Goodreads Review

Book review: Too Much and Never Enough

Too Much and Never Enough: How My Family Created the World's Most Dangerous Man.Too Much and Never Enough: How My Family Created the World’s Most Dangerous Man by Mary L. Trump.
My rating: 3 of 5 stars.

Like everyone else, I was intrigued. I mean, here’s a member of the Trump family, vocally shit-talking her powerful relative. A relative so thin-skinned that any criticism is anathema, and OH LOOK, THE BOOK MIGHT BE BANNED BY THE COURTS… until it wasn’t.

I was in. And oh lord, was it popcorn heaven.

Book review: Get Carter

Get Carter.Get Carter by Ted Lewis.
My rating: 5 of 5 stars.

Well now.

As the saying goes, it’s grim up north. The grimness undoubtedly is multiplied when you’re hired crime muscle normally found in London, and you’re only headed back to your northern home town because your brother has died.

Do I look happy to bloody be here?

Sorry, “died”.

This is how we find Jack Carter: a cool mix of suspicion, grief and nice suits paid for with ill-gotten gains, training it north to find out what the fuck’s gone on with his brother, and – most importantly – who’s to blame. (more…)

Book review: The Gallows Pole

The Gallows Pole.The Gallows Pole by Benjamin Myers.
My rating: 5 of 5 stars.

I’m a bit behind in my reviews, but I knew as soon as I finished this novel I’d have to bang one out. It’s ridiculously good – an historical novel rooted in truth that also manages to be a psychogeographical, folk-horror wonder. And features the following threat:

I’ll stitch your scut hole shut and feed you moldy parsnips all day long

How could I not give it a rave-up? (more…)

Book review: Dust 8

Dust 8 OmnibusDust 8 by Osamu Tezuka.
My rating: 4 of 5 stars

This is the first of Tezuka’s works I’ve read. I’ve known about his work since I was very small, thanks to Astro Boy and Kimba The White Lion television reruns. But this is the first unquestionably adult text of his I’ve engaged with.

I mean…


Book review: His Bloody Project

His Bloody Project.His Bloody Project by Graeme Macrae Burnet.
My rating: 5 of 5 stars.

It seems that this is the kind of book that people either love or fucking hate, at least judging by the reviews floating around online.

I’d had it on my to-read list for quite some time – I remember being interested when it was published, but wanted to give the fanfare a bit of time to die down – and I’m glad I did, as I went in with no real expectations.

Book review: Paranoia Star

Paranoia StarParanoia Star by Suehiro Maruo
My rating: 3 of 5 stars

Ero-guro or Edgelord: The Manga? YOU DECIDE!

That, in essence, covers the realm in which Suehiro Maruo works. His stock-in-trade is beautiful violence and sexualised despair, presented in a manner that borrows from older German and Japanese art.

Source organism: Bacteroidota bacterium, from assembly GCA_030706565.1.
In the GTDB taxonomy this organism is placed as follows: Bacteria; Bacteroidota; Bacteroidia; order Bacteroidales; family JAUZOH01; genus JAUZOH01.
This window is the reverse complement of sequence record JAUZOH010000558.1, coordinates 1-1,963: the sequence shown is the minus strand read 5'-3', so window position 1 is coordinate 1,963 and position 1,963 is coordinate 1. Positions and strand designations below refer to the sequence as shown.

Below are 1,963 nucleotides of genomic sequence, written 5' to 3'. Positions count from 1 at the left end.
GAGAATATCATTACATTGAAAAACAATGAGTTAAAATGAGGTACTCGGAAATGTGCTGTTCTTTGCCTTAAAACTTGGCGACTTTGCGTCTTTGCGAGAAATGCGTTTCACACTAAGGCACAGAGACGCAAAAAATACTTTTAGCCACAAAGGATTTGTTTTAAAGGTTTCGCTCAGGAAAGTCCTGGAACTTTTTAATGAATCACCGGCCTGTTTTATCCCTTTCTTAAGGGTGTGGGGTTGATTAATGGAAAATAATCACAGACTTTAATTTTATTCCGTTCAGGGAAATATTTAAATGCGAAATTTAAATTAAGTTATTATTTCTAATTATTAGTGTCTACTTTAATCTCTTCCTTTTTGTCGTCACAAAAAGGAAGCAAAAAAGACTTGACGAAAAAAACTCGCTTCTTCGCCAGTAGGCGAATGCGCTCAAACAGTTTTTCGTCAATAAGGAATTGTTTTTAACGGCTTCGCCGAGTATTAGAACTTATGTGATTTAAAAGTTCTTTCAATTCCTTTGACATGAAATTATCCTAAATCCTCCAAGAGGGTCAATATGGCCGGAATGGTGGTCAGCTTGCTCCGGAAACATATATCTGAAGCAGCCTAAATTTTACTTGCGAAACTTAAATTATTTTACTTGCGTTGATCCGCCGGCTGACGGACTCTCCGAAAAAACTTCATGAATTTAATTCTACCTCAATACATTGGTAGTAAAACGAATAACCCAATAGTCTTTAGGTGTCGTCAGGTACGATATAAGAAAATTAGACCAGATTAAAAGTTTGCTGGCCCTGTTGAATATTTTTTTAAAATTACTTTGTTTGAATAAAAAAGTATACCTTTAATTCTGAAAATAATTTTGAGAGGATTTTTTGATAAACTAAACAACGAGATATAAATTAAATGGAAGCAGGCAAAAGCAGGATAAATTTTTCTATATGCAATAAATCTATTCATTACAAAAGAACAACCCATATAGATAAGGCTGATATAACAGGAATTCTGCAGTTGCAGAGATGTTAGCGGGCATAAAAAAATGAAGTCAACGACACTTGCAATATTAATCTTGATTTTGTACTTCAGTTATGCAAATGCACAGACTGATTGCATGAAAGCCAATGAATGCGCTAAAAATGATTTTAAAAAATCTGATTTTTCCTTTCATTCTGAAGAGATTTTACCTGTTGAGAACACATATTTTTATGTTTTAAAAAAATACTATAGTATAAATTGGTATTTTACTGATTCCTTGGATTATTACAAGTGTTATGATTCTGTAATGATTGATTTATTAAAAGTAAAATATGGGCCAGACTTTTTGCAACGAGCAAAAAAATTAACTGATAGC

I mean, not this bit.

He presents abhorrent content in a lovingly-rendered format that would, in the hands of a lesser-skilled artist, be probably considered little more than pornography. (more…)

Book review: Manufacturing Consent

Manufacturing Consent: The Political Economy of the Mass Media.Manufacturing Consent: The Political Economy of the Mass Media by Edward S. Herman and Noam Chomsky.
My rating: 4 of 5 stars.

It’s strange. There’s not a whole lot I can say about this book, because it seems to be stating what should really be perceived as common sense. I’m aware that, as someone who has worked my adult life in print media, I’m probably more likely to have encountered some of the things mentioned in here, but even with that background I was heartily bummed by the text.

(This is a good thing. I mean, it’s bad news but the way it’s presented and explained is superb.)

Book review: Always Unreliable

Always Unreliable.Always Unreliable by Clive James.
My rating: 5 of 5 stars.

After Clive James died, I figured it was time for me to read his autobiographical sometimes-fiction Unreliable Memoirs collection. Here, there’s three books under one title, which is bad news for my Goodreads challenge numbers but pretty good in terms of entertaining stories per book.

It can safely be assumed that any writer who gives you a record of his own life is nuts about himself.

It’s a little strange to refer to these works as autobiographical when almost all of James’s work features a certain level of autobiography. His travel writing, his television reviewing, his poetry – all these things feature a level of personal revelation and engagement, because in all his work James presents places and experiences through the lens of himself. (more…)

Book review: Malefice

Malefice.Malefice by Leslie Wilson.
My rating: 4 of 5 stars.

There’s a lot to be said for a book that lets the reader know – from the outset – that its major character ends up dead, hung as a witch.

That’s how Malefice begins: with Alice Slade dead at 50, her body washed by one of her neglected daughters. But the journey of how we get to this post-rope cleansing is a little more involved.

Book review: The Cipher

The Cipher.The Cipher by Kathe Koja.
My rating: 4 of 5 stars.

So it’s only taken me about thirty years to read any Koja, and Current Me is somewhat annoyed at Past Me. I’ve no idea how I missed this novel on its first publication, as it certainly scratches the itch for the bizarre that Past Me would have been Well Into, what with all the human transformation and grimy locale and vaguely religious groupings shrouded in pisstaking and gore.

“When Life Gives You Lemons, Make Lemonade.” Well, life had given me shit, and I was making a compost heap. Or more succinctly, life had given me a Funhole, and I was making a grave.

Past Me is an idiot, plainly, especially given the number of awards The Cipher has won. (The Locus Award for Best First Novel and the Bram Stoker Award for Best First Horror Novel seem to be a fairly good indicator of quality, let’s face it.)